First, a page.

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Students at UWM raise questions, concerns on Zika virus: “There’s not enough information”

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MILWAUKEE -- The World Health Organization declared a public health emergency of international concern of the Zika virus. Yet there are still more questions than answers over the effects it could have.

More than 20 countries have been affected by the Zika virus.

The mosquito Aedes Aegypti as seen through a microscope. The main culprit in the spread of Zika as well as other viruses.

The mosquito Aedes Aegypti as seen through a microscope. The main culprit in the spread of Zika as well as other viruses.

"Nothing's really known right now and I think that's what really worries people," said Shannon Schooler, Marquette University nursing major.

Zika is suspected to be linked to birth defects.

"What makes it nerve-wracking right now, we're saying this is probably dangerous for pregnant women but there's not enough information and long-term data to see what the consequences are," said Sara West, Marquette University nursing major.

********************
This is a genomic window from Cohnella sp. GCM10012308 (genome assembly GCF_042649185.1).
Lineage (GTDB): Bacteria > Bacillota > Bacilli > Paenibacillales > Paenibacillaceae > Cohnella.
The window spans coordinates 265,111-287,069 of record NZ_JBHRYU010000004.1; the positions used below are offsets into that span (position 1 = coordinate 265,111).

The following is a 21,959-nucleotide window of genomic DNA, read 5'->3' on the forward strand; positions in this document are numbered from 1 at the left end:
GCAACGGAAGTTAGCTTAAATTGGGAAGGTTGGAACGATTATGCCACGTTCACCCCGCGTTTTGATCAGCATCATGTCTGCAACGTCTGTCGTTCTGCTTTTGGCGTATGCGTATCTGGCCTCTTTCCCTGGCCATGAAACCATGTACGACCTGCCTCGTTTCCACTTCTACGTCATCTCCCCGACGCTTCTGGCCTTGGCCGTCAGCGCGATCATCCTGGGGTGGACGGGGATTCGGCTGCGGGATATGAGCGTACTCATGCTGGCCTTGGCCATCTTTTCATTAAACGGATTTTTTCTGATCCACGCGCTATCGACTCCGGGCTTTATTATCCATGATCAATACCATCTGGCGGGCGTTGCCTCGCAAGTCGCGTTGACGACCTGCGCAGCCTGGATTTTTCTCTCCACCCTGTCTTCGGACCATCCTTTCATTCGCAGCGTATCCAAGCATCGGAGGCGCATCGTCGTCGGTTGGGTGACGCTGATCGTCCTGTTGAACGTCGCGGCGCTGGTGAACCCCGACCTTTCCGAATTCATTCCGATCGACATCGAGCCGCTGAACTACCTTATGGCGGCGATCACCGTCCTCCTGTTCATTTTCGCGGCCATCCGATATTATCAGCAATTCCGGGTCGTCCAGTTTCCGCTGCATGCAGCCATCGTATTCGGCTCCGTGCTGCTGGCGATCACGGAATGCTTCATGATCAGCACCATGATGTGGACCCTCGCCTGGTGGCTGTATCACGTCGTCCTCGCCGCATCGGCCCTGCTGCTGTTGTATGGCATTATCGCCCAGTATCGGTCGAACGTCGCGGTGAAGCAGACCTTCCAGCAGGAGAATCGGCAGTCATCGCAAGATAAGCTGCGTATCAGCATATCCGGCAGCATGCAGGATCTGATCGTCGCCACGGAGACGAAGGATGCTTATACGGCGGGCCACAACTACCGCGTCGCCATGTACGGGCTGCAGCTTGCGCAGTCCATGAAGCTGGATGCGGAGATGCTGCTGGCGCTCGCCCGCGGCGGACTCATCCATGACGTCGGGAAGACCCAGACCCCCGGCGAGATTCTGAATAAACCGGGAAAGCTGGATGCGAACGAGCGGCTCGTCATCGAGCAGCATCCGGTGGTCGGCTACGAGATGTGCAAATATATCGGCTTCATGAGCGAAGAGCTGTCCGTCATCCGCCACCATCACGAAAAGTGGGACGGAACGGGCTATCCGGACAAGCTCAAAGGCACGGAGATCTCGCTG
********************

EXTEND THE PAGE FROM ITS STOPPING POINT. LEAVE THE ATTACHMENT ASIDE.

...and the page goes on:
Friday night, February 12th students at UW-Milwaukee look for answers where educators host a discussion addressing the recent outbreak that's affecting the Americas.

Senior scientist in global health, Loren Galvao, says there are some regions that may be more vulnerable to the mosquito-borne virus.

"We have areas of poverty that are usually with more mosquitoes when sanitary conditions are not so good there are more mosquitoes around," said Galvao.

Although there isn't a vaccine for Zika, there are ways to protect yourself when traveling.

"This type of mosquito bites during the day so they have to be careful, use long sleeves," said Galvao.

Galvao also suggests using repellent and bed nets to keep mosquitoes away.

Meanwhile, President Obama is asking congress for $1.8 billion in emergency funding to expedite a Zika vaccine.